Freedom of Information as a Catalyst for Responsiveness in the e-Government Environment: A Closer Look at Botswana

Freedom of Information as a Catalyst for Responsiveness in the e-Government Environment: A Closer Look at Botswana

Kelvin Joseph Bwalya (University of Botswana, Botswana), Peter Mazebe II Mothataesi Sebina (University of Botswana, Botswana) and Saul F.C. Zulu (University of Botswana, Botswana)
Copyright: © 2015 |Pages: 14
DOI: 10.4018/978-1-4666-8430-0.ch008
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As Botswana actively transcends to utilizing e-Government as a platform for responsive public service delivery, it is apparent that a probe is done on the role of Freedom of Information (FOI) on government responsiveness. This chapter explores the fundamental concepts of contemporary e-Government and enunciates how FOI can be embedded in the e-Government agenda in the developing world using Botswana as a case. The chapter posits that the delay in adopting FOI in Botswana incapacitates the ability of state actors to exhibit acceptable levels of lucidity and ingenuousness during their delivery of public services and in turn promotes a culture of sluggishness which serves to promote the current existing information asymmetry. The chapter further posits that FOI may help the government of Botswana achieve its commitment towards the attainment of a knowledge-based economy during the period of the National Development Plan (NDP) 10.
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E-Government is slowly being recognized as a lever that enhances the quality of public administration, service delivery and improved responsiveness of governments to needs of citizens, business requirements of the private sector and cross-territory governance relationships. In fact the adoption and effective use of e-Government has the propensity to strengthen citizen participation in their governance. Botswana has committed itself through the National Development Plan 10 (2009 – 2016) to develop a knowledge based economy as a measure of reaching full e-Government utilization. It is in view of this that the government of Botswana is implementing e-Government to facilitate effective public administration and service delivery hence a lot of interventions are currently being put in place. Access to, and sharing of information through e-Government platforms are essential in empowering citizens to know, understand and appreciate e-public services. However, absence of a legislative framework to guide and facilitate the access and sharing of information can have adverse effects on the success of e-Government in that citizens, the private sector and others who are interested may face difficulties in knowing the information that they can access, where they can access it and how to use and share it. Much the same difficulty can be experienced by public servants who may lack guidance on what information to put up onto the platforms for access and sharing, how often it should be updated, which of it should be archived. From another perspective, public servants will be fraught when dealing with requests for information relating to access to e-public administration and services resulting from absence of legislative guidance. The end result will be deepening information asymmetries. While there is need for discourse on the role of technology in facilitating access to public administration and services equally is the necessity to reflect on the effectiveness of e-Government especially where laws facilitating access to information are lacking.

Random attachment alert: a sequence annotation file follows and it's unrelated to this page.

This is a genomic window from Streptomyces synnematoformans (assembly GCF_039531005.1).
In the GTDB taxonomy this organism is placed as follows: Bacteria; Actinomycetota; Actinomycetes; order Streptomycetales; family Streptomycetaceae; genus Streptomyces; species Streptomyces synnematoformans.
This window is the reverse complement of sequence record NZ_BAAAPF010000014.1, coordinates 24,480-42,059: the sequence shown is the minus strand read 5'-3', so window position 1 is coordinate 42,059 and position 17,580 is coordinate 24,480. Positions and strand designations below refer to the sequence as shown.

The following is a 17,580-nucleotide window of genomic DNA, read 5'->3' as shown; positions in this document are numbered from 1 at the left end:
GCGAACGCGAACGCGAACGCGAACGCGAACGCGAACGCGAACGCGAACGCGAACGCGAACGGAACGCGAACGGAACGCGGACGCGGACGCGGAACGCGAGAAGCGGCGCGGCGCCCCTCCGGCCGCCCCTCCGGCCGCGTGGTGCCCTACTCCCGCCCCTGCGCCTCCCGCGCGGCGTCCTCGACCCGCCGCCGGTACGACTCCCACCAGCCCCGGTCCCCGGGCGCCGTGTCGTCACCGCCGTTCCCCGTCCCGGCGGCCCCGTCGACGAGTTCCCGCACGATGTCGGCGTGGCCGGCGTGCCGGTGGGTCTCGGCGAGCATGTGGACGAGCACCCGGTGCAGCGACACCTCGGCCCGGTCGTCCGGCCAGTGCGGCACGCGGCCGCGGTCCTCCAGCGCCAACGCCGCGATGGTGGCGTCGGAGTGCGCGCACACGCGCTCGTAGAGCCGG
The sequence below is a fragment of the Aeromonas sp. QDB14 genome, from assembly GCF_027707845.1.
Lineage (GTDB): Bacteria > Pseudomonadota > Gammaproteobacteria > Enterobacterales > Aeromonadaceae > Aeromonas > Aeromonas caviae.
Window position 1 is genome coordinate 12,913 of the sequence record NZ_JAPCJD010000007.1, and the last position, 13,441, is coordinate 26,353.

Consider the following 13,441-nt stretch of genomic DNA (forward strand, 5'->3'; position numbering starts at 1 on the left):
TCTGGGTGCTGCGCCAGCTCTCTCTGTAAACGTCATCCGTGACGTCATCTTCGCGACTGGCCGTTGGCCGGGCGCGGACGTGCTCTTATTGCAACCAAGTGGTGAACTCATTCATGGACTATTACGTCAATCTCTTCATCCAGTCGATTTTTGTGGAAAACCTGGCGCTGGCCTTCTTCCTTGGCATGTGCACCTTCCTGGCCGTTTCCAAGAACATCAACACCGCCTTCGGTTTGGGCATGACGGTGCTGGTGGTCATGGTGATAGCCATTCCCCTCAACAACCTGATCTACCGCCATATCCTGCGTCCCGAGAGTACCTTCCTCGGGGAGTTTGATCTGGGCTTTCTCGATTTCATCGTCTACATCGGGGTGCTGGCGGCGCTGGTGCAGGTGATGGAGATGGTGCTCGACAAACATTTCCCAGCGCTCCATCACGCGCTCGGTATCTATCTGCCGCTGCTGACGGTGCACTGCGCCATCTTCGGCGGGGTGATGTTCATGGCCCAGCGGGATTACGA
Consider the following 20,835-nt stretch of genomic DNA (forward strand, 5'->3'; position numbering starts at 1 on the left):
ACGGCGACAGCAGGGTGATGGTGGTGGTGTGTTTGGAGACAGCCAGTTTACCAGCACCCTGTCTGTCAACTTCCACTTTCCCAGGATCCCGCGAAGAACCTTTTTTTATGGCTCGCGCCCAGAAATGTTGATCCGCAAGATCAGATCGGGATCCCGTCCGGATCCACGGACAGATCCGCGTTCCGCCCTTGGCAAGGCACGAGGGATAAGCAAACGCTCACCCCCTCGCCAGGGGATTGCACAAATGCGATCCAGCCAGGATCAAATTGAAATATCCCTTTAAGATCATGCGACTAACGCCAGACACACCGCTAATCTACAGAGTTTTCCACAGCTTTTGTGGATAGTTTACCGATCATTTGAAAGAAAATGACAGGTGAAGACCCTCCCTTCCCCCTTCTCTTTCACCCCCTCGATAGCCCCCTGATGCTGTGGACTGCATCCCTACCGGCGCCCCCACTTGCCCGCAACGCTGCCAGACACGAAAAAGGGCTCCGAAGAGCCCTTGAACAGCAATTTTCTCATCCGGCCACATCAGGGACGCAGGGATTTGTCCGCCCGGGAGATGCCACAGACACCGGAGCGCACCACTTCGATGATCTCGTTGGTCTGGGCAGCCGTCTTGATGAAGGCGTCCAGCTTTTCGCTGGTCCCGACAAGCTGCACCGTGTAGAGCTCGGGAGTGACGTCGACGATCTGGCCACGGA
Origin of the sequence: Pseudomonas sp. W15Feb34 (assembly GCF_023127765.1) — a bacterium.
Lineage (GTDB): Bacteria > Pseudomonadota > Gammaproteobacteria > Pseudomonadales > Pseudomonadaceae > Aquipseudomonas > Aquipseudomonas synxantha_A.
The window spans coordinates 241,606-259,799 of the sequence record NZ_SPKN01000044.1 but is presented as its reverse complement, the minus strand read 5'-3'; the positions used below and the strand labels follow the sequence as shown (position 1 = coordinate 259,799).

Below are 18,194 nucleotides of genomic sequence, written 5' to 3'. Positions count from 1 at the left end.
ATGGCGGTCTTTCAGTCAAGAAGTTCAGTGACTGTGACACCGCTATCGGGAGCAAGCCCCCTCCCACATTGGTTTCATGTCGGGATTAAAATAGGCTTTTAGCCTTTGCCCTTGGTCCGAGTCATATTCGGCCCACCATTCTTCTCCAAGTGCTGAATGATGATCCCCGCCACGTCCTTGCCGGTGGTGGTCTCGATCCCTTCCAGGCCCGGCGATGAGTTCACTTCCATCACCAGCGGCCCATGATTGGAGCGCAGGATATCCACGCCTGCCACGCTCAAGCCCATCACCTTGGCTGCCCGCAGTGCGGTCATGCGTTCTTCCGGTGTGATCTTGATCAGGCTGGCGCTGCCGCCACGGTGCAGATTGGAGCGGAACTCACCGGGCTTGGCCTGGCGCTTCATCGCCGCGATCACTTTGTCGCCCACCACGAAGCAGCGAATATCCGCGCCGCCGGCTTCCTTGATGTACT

The enactment of Freedom of Information (FOI) not only facilitates access and sharing of information through e-Government platforms. Mayer-Schönberger and Lazer (2007) remind us that information is essential to the governance process. This therefore denotes that information is the foundation on which e-Government is built. Batista and Cornock (2009) observe that the legal rights of access to information which FOI brings about exist in e-Government in that for “the government, they represent an opportunity to improve transparency and democratic processes by providing information to the public, enabling citizens to register their views on public issues, and allowing the voices of citizens to be heard by each other, by politicians, and by public servants.” FOI therefore enables government to facilitate information access and sharing “where the means of communication are increasingly expanding to the Internet and mobile technologies” (Batista & Cornock, 2009).

Amos et al. (2008) conducted a study which, among other things, aimed at understanding the benefits of FOI. From this study, a sizeable number of respondents indicated that successful enactment of FOI culminates in increased openness, transparency and accountability, and improves overall business processes. Further, successful enactment of the FOI creates a citizenry which become external experts who can evaluate the effect which government information used in decision-making is likely to create (MacNeil, 1992; Birkinshaw, 2001) Thus FOI enable citizens to understand and participate in public policy debates better informed and are better able validate government’s activities (Sebina, 2006). Within the framework of FOI, citizens have the liberty to take their governments to task so that they can disclose the information they generate in their day-to-day business processes. Lor and Britz (2007) have observed that governments have a duty to develop and maintain appropriate infrastructure that would facilitate the access to information. They further note that FOI has a role in the production of knowledge a key determinant of the knowledge society which Botswana intends to achieve through NDP 10.

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